Picture of Ouija Board: By Visitor7 (Own work) [CC BY-SA 3.0 (http://creativecommons.org/licenses/by-sa/3.0)], via Wikimedia Commons

 

Haunted Holly Hotel

Historic Holly Hotel haunts staff and guests

Holly HotelThe historic Holly Hotel is said to be the single most haunted building in the state of Michigan. It has been written about in newspapers and magazines and has been featured on both local and national television. In 2009, it was the subject of an episode of the popular Travel Channel program The Most Terrifying Places in America. Numerous paranormal investigators have visited the Holly Hotel, including the Motor City Ghost Hunters, the Ghost Hunters of Southern Michigan, the Michigan Paranormal Research Association, and well-known parapsychologist Norman Gauthier, who concluded that the building was “loaded with spirits.”

Despite its name, the Holly Hotel is no longer an inn and does not accommodate overnight guests. However, the dining room remains a favorite spot for dinner, afternoon tea, and Sunday brunch. Dinner is served nightly, while a traditional Victorian-style high tea is served every day except for Sunday. The restaurant’s menu is an award-winning blend of traditional signature dishes, some of which have changed very little over the last century, and contemporary seasonal fare. In addition to being featured in magazines and on television for its ghosts, the Holly Hotel is known nationally for its fine cuisine.

The Holly Hotel suffered two major fires in its long history. The first occurred on January 19, 1913, and the second was 65 years later on January 19, 1878. Reports have it that both fires started at “exactly the same time, to the hour.”

Former owner most active ghost at Holly Hotel

In fact, the Holly Hotel has been the sighting of a number of apparitions over the years. One of the most frequently seen is believed to be the spirit of Nora Kane, a former hostess of the inn. Many guests claim to have seen her in the bar area and in the back hallway, which used to be the main entrance to the hotel.

The inn’s most famous ghost is probably former owner Mr. Hirst, who passed away in the 1920s, but who, many believe, has never let go of his hotel. He is reputed to be the most active—and most unhappy—when renovations have been made to the property. A myriad of other spirits are said to inhabit the 120-year-old building.

Helen Pattskyn visited the Holly Hotel and interviewed the staff and owner. Find out all about their ghostly tales in her book Ghosthunting Michigan.

Three Haunted Hotels to visit in San Antonio

If you are looking for a haunted vacation, here
are 3 more suggestions for ghostly stays
by Michael O. Varhola

Michael O. Varhola is the author of Ghosthunting San Antonio, Austin, and Texas Hill Country, the latest addition to the America’s Haunted Roadtrip series.

St Anthony Hotel San AntonioSt. Anthony Hotel Downtown San Antonio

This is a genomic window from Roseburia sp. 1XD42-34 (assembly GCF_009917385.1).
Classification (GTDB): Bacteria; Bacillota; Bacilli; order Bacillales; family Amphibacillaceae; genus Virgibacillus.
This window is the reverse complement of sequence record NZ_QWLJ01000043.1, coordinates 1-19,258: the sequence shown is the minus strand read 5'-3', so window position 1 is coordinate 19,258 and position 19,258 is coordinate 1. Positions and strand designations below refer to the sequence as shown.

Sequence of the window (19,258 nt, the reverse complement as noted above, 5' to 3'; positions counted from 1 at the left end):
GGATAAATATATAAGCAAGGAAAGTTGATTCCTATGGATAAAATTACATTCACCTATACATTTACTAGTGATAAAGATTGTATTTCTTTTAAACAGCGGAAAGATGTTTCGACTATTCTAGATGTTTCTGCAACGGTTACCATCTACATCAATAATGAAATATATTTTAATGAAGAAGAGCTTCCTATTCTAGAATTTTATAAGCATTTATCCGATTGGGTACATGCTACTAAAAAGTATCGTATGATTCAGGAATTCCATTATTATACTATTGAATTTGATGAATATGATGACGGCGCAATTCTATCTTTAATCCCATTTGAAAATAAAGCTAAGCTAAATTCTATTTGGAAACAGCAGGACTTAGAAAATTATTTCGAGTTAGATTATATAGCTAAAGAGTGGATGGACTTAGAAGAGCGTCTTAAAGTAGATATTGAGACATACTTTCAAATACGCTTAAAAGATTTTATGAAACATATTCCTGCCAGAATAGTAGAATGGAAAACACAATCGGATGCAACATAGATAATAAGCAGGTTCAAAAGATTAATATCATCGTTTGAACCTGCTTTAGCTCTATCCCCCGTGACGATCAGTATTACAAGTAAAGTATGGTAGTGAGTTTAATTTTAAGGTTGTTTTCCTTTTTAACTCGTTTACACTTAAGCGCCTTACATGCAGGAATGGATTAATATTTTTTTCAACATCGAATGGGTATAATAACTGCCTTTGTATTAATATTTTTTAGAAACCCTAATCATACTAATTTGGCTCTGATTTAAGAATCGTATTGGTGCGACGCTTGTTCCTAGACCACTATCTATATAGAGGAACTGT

300 E. Travis St., San Antonio, TX 78205
Three ambitious cattlemen, A. H. Jones, B. L. Naylor, and F. M. Swearingen, opened the St. Anthony Hotel in 1909 in anticipation of San Antonio becoming a tourist destination, and it quickly became a popular place for visitors to stay. It is located near San Antonio’s River Walk and the Alamo.

“Not only was it the first luxury hotel in the city, but in the early days it was also the only inn with air-conditioning, a drive-up registration desk, and sophisticated automatic doors and lights,” the official history of the hotel states. “In fact, St. Anthony was so technologically savvy that it was considered among the world’s most modern hotels. By 1915, the hotel charged guests $1.50 per night, and booming revenues allowed the owners to double capacity to 430 guestrooms.”

Many rich and famous Americans were among the visitors to the St. Anthony, its restaurant, and its bar. They have included Fred Astaire, Lucille Ball, George Clooney, President Dwight D. Eisenhower, Judy Garland, Greer Garson, Rock Hudson, Betty Hutton, General Douglas McArthur, Matthew McConaughey, Demi Moore, Gregory Peck, Prince Rainier and Princess Grace of Monaco, Mickey Rooney, Eleanor Roosevelt, John Wayne, Arnold Schwarzenegger, Maria Shriver, Patrick Swayze, and Bruce Willis.

Paranormal phenomena people have experienced at the St. Anthony Hotel include seeing strange shadowy outlines, feeling unseen presences, seeing doors opening and closing for no apparent reason, and hearing disembodied footsteps following behind them.

Indigo Hotel DT San AntonioHotel Indigo San Antonio Downtown-Alamo Downtown San Antonio
105 N. Alamo St., San Antonio, TX 78205 (On website search for San Antonio locations and select “Hotel Indigo Downtown Alamo”; do not confuse with Hotel Indigo San Antonio–Riverwalk).

This historic hotel is located at what had once been the northwest corner of the Alamo compound, site of the bloodiest fighting when Mexican troops overran the mission and slaughtered its Texian defenders on March 6, 1836. Garrison commander William B. Travis was among those who fell here (the front desk being located at the spot where he was believed to have died), and it was so packed with mangled bodies in the aftermath of the battle that the ground was said to have been saturated with blood.

In the years after the battle, Samuel Maverick, who left the besieged Alamo four days before it fell to serve as a delegate to the convention for Texas independence, built his home at this location. Then, in 1909, Southern Pacific Railroad executive Colonel C. C. Gibbs built the first skyscraper in San Antonio on the site. The Gibbs building still stands today and houses the beautiful Hotel Indigo San Antonio Downtown-Alamo.